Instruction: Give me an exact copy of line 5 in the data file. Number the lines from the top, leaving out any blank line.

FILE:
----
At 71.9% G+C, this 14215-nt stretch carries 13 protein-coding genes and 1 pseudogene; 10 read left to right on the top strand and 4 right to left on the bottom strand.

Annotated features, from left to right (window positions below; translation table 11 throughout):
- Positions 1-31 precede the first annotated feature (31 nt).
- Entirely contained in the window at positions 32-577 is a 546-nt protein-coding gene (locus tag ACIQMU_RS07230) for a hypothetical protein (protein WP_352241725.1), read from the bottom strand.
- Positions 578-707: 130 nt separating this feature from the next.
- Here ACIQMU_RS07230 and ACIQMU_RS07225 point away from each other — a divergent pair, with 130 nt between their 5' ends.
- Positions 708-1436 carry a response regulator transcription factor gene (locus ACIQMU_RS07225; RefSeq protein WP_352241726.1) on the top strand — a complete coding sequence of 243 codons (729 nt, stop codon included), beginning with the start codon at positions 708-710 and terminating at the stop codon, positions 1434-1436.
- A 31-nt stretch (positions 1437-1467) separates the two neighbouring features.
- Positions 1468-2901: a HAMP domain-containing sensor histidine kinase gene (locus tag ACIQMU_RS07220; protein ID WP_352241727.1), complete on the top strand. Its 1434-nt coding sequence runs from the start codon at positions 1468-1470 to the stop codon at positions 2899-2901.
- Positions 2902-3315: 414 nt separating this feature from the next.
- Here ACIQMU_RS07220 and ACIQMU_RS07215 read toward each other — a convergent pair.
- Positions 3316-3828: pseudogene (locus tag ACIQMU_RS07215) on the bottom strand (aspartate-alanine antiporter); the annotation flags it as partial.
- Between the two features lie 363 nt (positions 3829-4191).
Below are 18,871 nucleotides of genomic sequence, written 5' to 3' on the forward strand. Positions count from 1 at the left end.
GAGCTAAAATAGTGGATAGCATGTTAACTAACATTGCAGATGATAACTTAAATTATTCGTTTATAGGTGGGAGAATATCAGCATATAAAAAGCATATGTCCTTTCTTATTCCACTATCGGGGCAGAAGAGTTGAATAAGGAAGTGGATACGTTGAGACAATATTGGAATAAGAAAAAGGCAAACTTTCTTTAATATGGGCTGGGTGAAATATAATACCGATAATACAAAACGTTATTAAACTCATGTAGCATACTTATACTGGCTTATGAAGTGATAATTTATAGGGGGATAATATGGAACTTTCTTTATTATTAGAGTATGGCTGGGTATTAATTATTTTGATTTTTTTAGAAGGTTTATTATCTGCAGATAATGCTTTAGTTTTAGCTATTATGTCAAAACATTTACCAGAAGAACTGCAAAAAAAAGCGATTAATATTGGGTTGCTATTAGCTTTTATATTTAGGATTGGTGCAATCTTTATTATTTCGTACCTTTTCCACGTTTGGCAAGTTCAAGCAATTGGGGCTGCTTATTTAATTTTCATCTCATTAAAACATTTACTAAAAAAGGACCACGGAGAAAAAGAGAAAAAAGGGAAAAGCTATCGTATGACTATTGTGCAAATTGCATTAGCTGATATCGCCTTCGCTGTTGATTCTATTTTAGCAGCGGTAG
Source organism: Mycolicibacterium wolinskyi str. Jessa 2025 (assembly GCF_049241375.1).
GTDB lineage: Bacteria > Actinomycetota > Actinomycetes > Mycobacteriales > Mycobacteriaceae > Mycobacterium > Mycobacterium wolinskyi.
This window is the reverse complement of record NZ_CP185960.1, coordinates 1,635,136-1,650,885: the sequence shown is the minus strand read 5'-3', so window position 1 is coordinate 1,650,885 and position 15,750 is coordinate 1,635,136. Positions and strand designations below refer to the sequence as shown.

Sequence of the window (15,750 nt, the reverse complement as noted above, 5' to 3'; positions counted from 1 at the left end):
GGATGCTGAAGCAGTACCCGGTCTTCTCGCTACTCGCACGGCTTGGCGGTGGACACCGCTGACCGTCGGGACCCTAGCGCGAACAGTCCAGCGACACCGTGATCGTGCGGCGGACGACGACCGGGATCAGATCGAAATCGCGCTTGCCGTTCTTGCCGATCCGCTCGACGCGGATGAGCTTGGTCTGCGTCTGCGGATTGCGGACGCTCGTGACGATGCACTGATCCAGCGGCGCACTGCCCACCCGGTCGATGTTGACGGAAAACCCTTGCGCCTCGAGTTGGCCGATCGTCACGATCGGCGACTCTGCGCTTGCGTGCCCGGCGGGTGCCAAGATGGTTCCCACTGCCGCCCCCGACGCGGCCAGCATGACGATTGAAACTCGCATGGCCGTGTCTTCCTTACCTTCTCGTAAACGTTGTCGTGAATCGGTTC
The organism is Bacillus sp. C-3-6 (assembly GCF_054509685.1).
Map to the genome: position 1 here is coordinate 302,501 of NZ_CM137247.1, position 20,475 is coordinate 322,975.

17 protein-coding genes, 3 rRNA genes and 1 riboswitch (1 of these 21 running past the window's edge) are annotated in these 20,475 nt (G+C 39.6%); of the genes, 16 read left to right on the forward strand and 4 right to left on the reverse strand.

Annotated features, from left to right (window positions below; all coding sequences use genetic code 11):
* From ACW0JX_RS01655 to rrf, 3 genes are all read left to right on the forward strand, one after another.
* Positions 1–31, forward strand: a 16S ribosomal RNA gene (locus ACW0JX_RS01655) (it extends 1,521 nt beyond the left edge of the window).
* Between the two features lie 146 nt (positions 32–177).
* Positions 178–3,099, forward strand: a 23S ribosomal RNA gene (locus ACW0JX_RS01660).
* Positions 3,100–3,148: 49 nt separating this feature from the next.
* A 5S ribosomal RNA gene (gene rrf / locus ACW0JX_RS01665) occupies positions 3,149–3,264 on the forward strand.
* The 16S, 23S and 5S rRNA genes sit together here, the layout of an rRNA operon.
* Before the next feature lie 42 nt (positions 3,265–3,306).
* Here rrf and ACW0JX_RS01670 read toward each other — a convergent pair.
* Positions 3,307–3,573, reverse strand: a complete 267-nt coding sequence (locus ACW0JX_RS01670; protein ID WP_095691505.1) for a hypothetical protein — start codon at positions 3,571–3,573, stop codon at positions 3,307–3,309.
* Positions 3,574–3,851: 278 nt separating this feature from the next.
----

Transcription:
- Positions 578-707: 130 nt separating this feature from the next.